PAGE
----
Meanwhile, BePink has signed up Susanna Zorzi - with Faren-Kuota in 2013 - and Anna-Maria Stricker of MCipollini-Giordana. Zorzi has been a big-hitter since 2008 when she came third at the Novice's National Individual Time Trial Championship and is current Under-23 European Road Race Champion; Stricker was Junior National Road Race Champion in 2012.

Shorts and Interesting Links
Trofeo Binda confirmed for 2014
Organisers of the Trofeo Binda, who professed themselves very disappointed that the newly-upgraded Gent-Wevelgem would take place on the same day as their race in 2014 and even hinted that they might kill off their prestigious event, have announced that the Trofeo will go ahead as planned on the 30th of March.

What will the Women's Cycling Tour bring to Northamptonshire next year? (Northampton Herald&Post)

Monday 11 November 2013

Curlew Cup 2014

22.06.2014 Official Site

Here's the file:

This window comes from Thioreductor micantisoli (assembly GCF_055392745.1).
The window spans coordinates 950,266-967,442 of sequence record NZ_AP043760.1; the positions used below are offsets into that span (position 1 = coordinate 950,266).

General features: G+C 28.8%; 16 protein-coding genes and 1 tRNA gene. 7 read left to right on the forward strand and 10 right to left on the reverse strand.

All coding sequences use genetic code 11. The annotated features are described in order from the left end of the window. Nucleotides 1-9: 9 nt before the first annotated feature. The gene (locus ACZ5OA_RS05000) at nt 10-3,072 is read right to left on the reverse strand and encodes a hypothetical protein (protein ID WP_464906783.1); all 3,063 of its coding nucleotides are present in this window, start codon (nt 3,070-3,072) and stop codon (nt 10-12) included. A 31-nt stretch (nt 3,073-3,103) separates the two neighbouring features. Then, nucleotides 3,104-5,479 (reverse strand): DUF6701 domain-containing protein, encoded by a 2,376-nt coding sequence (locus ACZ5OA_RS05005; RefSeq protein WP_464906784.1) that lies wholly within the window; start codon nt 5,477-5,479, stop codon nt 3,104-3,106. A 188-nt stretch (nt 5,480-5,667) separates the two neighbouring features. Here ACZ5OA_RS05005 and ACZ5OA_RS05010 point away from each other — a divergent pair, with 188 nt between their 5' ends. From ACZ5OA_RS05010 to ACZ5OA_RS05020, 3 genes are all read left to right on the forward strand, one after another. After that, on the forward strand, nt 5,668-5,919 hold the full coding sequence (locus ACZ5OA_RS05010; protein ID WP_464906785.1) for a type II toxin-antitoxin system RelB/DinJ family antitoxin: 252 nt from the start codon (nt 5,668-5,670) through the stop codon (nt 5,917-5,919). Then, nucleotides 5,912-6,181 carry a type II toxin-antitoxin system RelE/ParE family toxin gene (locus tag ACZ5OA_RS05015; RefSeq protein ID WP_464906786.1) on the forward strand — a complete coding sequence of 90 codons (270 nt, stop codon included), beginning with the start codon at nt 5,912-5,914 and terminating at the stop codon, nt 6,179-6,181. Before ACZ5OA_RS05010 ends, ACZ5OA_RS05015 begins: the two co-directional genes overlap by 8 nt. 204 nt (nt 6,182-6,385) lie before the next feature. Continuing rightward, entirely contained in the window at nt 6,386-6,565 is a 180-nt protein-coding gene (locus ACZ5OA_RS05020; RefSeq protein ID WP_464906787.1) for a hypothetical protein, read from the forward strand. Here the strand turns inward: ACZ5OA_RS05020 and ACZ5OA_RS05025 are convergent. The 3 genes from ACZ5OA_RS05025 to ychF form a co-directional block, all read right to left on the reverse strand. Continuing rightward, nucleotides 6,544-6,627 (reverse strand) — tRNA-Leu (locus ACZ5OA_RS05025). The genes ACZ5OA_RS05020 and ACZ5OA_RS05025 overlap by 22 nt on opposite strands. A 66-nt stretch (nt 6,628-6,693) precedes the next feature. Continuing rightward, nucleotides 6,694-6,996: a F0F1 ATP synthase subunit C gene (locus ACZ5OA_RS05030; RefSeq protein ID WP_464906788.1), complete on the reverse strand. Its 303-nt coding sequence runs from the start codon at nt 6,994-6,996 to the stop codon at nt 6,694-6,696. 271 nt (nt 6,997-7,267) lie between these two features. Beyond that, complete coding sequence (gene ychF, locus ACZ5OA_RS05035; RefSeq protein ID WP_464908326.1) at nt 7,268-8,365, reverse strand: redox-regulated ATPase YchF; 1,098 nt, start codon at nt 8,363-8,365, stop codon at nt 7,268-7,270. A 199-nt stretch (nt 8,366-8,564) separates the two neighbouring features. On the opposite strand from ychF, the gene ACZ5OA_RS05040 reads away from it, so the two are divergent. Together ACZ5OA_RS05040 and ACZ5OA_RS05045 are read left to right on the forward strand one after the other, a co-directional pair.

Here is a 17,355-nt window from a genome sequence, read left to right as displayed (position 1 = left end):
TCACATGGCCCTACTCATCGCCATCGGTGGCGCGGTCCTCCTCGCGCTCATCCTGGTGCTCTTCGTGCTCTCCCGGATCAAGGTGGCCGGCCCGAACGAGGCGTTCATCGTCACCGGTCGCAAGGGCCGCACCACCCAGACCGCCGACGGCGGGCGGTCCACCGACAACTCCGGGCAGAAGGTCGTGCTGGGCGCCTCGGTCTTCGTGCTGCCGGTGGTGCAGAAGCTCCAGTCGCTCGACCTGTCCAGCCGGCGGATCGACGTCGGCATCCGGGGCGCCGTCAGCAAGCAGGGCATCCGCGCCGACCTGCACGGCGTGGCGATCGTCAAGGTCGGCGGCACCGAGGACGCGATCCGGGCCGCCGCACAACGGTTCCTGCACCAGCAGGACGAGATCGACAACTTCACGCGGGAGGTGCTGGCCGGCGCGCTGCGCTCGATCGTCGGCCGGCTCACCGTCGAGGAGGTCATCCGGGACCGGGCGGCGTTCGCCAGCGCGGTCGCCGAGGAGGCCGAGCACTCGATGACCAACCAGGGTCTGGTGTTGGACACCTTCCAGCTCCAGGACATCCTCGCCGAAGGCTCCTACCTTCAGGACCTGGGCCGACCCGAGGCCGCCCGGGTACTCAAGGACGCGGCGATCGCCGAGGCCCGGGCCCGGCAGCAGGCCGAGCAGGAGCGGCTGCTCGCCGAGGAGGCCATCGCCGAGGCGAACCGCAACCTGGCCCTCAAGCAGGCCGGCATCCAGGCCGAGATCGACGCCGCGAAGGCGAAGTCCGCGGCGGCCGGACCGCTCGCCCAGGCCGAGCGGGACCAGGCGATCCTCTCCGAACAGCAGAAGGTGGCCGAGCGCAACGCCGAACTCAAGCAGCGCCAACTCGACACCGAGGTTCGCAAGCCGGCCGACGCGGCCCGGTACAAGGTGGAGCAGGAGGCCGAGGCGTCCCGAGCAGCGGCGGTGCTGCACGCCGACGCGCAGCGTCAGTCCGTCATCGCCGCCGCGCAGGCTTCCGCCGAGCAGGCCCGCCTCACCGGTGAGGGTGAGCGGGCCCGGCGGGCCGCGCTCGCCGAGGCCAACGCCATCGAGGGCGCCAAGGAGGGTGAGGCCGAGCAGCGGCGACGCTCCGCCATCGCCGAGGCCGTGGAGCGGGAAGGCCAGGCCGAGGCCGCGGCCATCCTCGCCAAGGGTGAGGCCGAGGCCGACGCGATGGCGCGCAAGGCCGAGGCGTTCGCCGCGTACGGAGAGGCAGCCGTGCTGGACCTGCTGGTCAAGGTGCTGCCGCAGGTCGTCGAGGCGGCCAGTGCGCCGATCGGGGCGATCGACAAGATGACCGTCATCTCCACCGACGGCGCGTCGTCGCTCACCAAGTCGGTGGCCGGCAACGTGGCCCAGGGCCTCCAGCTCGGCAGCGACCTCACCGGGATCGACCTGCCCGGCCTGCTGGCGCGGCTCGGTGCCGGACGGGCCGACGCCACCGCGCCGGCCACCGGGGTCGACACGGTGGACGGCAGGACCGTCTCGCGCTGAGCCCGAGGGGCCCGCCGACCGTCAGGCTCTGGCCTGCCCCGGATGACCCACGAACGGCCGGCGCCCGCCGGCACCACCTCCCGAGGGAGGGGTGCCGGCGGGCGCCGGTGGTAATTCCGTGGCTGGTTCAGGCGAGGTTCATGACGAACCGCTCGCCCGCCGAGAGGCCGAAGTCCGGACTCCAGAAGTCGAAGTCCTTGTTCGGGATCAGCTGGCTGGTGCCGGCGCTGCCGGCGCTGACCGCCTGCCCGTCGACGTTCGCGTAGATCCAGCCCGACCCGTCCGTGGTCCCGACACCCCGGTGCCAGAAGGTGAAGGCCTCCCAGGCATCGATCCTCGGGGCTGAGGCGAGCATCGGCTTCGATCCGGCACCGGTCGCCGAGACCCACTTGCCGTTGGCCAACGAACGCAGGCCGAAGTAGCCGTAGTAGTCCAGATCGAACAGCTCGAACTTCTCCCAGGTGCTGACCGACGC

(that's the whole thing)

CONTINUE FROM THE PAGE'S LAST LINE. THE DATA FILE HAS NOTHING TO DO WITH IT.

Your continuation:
England, 103km Road Race
Women's National Series

Now in its third edition, the Curlew Cup has become one of the most popular National Series races among riders and fans alike for numerous reasons: the high-calibre field it attracts (Sarah Story won in 2012, then Hannah Barnes in 2013), the beautiful route running through the Northumberland countryside, a respectable prize fund (£2000 in 2014) and, perhaps most of all, a hard and testing parcours - while some races organisers, even to this day, seem to think that female cyclists can't cope with difficult roads, the Curlew organisers know they relish a challenge and appreciate an opportunity to show their athletic ability and technical skills, so they've come up with a testing 103km circuit that has much in common with the (in)famous Flemish Classics and promises some very exciting racing indeed. Two especially notable sections are the very narrow roads stretching between the points marked as the 14th and 15th corners and the 16th and 17th corners on our map. In addition to a variety of hazards caused by loose road surfaces and mud, both of these sections are sufficiently narrow that team cars may experience problems reaching a rider who finds herself in difficulties, which can easily result in loss of a significant amount of time.